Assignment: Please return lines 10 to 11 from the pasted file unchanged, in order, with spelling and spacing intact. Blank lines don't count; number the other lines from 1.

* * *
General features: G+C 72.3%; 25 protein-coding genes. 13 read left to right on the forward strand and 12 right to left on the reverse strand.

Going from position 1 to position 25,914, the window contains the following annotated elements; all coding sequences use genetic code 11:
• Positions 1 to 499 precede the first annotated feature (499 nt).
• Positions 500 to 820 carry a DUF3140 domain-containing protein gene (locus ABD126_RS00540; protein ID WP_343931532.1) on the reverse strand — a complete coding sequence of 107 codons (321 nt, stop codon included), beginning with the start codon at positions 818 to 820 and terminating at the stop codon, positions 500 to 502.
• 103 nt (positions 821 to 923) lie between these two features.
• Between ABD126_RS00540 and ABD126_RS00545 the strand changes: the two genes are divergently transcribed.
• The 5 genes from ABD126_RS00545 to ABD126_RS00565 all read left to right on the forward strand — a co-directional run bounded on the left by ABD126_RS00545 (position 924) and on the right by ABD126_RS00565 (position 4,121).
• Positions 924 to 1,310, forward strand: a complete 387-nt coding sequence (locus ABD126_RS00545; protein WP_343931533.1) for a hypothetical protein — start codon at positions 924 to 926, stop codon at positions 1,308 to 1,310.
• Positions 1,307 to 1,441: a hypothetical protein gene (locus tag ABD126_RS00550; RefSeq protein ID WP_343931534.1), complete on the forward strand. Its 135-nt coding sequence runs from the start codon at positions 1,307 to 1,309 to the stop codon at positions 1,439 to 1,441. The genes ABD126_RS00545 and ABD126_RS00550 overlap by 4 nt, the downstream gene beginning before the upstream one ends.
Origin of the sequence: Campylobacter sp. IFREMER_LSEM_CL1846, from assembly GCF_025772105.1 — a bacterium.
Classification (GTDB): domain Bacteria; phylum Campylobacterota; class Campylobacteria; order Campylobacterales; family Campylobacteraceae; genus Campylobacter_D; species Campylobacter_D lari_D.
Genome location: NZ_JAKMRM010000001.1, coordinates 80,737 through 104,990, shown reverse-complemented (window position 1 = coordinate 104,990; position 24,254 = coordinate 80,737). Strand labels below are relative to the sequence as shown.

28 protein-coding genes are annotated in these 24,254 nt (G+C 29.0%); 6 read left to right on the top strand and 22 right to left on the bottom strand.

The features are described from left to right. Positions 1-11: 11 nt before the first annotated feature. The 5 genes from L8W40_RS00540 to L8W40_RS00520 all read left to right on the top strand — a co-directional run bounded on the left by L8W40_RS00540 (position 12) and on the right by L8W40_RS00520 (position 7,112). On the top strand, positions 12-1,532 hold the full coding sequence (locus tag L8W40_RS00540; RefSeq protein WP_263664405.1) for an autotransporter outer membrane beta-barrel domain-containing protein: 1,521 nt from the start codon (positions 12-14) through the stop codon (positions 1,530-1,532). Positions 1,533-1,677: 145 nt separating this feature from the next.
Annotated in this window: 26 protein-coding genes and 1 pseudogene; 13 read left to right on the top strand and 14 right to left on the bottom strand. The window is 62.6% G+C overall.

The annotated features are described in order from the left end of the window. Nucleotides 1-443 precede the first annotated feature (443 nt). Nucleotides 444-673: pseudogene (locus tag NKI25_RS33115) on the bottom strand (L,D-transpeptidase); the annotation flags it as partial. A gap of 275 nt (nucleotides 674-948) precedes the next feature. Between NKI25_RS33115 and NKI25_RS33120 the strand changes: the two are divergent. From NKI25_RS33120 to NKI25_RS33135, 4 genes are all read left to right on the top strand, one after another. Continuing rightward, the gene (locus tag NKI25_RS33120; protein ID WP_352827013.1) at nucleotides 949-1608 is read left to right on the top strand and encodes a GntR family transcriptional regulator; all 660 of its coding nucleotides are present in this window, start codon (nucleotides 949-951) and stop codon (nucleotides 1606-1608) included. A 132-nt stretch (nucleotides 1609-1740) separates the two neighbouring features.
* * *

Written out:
Origin of the sequence: Campylobacter sp. IFREMER_LSEM_CL1846, from assembly GCF_025772105.1 — a bacterium.
Classification (GTDB): domain Bacteria; phylum Campylobacterota; class Campylobacteria; order Campylobacterales; family Campylobacteraceae; genus Campylobacter_D; species Campylobacter_D lari_D.